21st Century Gift Wrapping

If anything is the poster child for superfluous waste, it is wrapping paper. It is made to be ripped off and thrown away. When I was a kid, I remember my mom keeping a big trash bag handy on Christmas morning so we could toss all the discarded paper directly into the bag. Easy cleanup!

But times have changed and our traditions need to change too, including the ridiculous tradition of single-use wrapping paper. I have actually never bought wrapping paper in my almost two decades as a gift-wrapping adult and it’s never been an issue. Below you will find several suggestions to help you give up the habit…

21st Century Gift Wrapping Ideas

  1. Use newspaper to wrap your presents. For years, we stole a couple of Sunday Globes from my parents mid-December and wrapped everything in that. To dress them up a bit, we would tie elaborate bows with pretty leftover yarn.
  2. Use pretty napkins or dish towels to wrap your presents. This works well when you are wrapping presents for neighbors, co-workers, and others who will probably unwrap the gift separately from you. And, you are basically giving them two gifts, which is nice.
  3. Use the left-over brown paper wrapping from online purchases or paper bags from the store. Brown paper gives gifts a classic look, which is enhanced with white yarn. Jolly old Saint Nicolas uses brown paper wrapping for our children.
  4. Use salvaged wrapping paper from past holidays and birthdays. This is our current strategy for gifts outside our nuclear family. We save all the gift wrap from gifts we receive, store it, and reuse it. At first we were ridiculed a bit when caught flattening out used paper, but now everyone is onboard and others are catching on (which means our supply may run out at some point).
  5. Use salvaged gift bags. This is my favorite approach because gift bags are infinitely reusable. In our nuclear family, we hide presents in gift bags the morning of, “unwrap” the gifts, and then tuck the bags right back into our gift storage box. Super easy and everyone still gets the joy of “unwrapping” the gifts. Since we often have extra gift bags from years of saving them, I do reuse these outside our family too. Actually, the gift at the top is wrapped in a torn gift bag. I just cut off the bottom of the bag and it was easy to use just like wrapping paper.
  6. Give unwrapped gifts. Giving unwrapped gifts can also draw attention to your low waste choices, which can spark great conversations. I haven’t quite made it there yet (unless I am giving potted plants), but maybe someday this will be socially acceptable.
  7. Use children’s art. Do you have a ton of children’s artwork lying around? You could recycle it as gift wrap. We found that large paintings from kindergarten were particularly useful for this (don’t worry, we saved plenty of art to scrapbook!).
  8. Choose previously-loved plates and bowls for giving baked goods. Go to the second hand store and find beautiful or holiday-themed (or both, if you can!) plates to give with cookies this year. Not only is this much classier than paper plates or tins, but the plates can be used again and again (or returned to Goodwill to repeat the cycle).
  9. Use fabric gift bags. I received several of these cool new bags last year. You just slide the gift into the fabric bag, pull the drawstring, and you’re done. The bag can be reused again and again. If I had time, I would sew a whole bunch of these using scrap fabric.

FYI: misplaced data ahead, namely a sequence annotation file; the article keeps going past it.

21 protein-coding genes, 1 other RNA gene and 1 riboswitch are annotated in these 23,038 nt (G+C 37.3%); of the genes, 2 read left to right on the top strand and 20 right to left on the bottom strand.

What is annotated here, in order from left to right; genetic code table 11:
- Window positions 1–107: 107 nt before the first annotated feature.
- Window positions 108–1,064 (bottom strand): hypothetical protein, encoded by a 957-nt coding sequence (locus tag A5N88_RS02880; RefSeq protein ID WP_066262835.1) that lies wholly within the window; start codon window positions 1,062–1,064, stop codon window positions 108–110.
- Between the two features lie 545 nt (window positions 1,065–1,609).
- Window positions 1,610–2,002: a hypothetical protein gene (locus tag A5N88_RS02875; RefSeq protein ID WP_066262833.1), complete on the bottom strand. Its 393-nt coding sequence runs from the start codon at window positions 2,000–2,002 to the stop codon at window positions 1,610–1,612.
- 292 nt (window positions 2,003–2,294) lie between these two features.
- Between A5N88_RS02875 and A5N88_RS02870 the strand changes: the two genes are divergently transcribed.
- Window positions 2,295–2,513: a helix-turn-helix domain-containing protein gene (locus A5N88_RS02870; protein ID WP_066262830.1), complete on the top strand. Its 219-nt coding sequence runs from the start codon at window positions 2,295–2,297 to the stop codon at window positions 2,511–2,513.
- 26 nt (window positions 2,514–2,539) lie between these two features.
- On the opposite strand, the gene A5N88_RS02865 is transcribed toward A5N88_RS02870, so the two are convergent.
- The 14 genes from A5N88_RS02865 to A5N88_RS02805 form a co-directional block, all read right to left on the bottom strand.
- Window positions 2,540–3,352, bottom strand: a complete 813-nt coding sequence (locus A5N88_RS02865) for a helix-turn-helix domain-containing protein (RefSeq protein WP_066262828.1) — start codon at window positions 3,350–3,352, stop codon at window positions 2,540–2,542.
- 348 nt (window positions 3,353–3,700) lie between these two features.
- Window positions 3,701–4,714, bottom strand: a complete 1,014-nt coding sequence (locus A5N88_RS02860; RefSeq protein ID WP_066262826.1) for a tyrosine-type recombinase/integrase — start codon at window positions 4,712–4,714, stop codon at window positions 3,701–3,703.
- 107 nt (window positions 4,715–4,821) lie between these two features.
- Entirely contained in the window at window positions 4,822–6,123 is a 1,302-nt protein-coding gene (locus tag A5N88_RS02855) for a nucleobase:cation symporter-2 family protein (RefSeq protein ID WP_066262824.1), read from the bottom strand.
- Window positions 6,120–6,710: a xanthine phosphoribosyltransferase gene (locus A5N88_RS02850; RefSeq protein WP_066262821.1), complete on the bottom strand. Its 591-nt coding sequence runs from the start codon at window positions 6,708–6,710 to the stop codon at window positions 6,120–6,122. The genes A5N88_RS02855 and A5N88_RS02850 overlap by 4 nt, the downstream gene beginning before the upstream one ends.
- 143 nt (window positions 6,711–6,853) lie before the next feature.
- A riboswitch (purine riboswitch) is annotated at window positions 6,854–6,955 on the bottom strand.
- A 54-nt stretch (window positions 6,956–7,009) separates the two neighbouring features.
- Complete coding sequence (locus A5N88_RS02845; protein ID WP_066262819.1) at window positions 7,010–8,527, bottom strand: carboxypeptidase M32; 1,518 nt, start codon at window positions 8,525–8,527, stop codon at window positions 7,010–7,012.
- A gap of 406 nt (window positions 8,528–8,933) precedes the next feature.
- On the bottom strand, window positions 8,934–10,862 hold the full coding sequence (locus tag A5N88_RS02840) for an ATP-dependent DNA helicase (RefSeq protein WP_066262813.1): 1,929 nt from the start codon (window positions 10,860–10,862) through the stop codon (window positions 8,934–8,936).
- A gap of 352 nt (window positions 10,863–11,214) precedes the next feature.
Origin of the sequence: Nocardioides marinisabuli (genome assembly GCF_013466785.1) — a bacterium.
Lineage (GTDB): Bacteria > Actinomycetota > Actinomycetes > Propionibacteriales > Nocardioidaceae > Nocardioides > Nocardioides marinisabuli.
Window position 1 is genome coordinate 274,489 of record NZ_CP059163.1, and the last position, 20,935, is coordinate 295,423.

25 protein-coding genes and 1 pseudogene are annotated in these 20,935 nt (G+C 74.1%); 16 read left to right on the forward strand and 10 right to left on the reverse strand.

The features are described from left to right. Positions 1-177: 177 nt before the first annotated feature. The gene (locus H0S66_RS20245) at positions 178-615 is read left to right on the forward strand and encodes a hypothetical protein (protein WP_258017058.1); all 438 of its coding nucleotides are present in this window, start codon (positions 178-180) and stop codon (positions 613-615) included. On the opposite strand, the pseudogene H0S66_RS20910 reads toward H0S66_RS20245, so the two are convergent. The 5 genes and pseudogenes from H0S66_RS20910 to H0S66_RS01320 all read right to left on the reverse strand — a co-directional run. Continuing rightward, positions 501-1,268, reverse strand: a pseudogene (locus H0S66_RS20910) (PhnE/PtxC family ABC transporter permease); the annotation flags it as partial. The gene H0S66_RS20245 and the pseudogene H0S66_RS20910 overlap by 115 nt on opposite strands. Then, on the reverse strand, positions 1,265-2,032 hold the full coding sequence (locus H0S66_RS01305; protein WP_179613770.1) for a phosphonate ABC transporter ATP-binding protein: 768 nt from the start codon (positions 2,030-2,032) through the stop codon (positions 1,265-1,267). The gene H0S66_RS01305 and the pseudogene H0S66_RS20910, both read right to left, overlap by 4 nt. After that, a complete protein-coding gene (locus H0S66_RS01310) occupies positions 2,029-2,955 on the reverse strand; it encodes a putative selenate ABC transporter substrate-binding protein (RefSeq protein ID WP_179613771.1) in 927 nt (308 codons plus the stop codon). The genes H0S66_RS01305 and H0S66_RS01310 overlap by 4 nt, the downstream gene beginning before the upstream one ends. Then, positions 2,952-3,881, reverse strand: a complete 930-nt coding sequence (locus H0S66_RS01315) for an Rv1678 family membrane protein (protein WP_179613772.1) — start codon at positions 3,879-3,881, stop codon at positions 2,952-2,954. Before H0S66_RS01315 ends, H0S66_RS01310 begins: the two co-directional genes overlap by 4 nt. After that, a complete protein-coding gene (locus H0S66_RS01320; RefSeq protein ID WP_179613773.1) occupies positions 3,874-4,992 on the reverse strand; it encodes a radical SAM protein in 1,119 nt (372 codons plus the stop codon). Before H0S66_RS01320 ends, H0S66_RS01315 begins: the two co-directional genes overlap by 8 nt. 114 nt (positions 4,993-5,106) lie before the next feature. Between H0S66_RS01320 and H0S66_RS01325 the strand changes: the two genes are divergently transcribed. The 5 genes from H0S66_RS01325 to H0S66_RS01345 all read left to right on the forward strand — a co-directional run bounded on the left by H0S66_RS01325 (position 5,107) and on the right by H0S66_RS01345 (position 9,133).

I use this second-hand bin to store all our salvaged wrapping paper and gift bags. I use torn gift bags to sort them into occasions so it’s easy to find what I need when I’m wrapping in a hurry (which is always).

I hope this helps. If you still have gift wrap from previous holidays, don’t despair. Make a pledge now that you will never buy it again and more forward confidently knowing you are bucking a silly, outdated, and wasteful tradition.

– Hannah

Do you have any other ideas for zero-waste or low-waste gift wrapping?

4 thoughts on “21st Century Gift Wrapping

  1. Yes, I’m the mom who had a big bag for wrap/trash on Christmas morning. Now, thanks to Hannah and my raised consciousness, I have two bags: one for reusable bows/ribbons and paper (for rewrapping, starting the fire, recycling), and one for non-recyclable wrap (the shiny, metallic stuff) which I use to pack around things when I ship a box. I like to knit, so odds and ends of yarn are a great substitute for ribbon. Scatter those leftovers in the spring for birds to use in their nests. Since my family’s all-in, wrinkled wrap and crushed bows are just fine – not to mention all your other wonderful ideas for covering a gift!

    One of my favorite gifts to give is paper white bulbs in little thrift-shop-sourced bowls or glasses. Lovely, lively, sustainable.

    And for activism: I’m going to contact the non-profits that send wrapping paper as incentive/thank you for year-end giving. Especially groups, like World Wildlife Fund, whose nature-themed sheets are beautiful, but invite rethinking.


  2. I recently gave a gift in a used brown shopping bag and no tissue etc. and guess what? The kid didn’t care. She was more excited about the gift and homemade card. Wrapping is nice but the thought inside is more important!


    1. It’s funny how much time we spend making presents look pretty when most of us really don’t care. I know I’ve never written a thank you note that included the phrase: “Your gift was wrapped so beautifully”.


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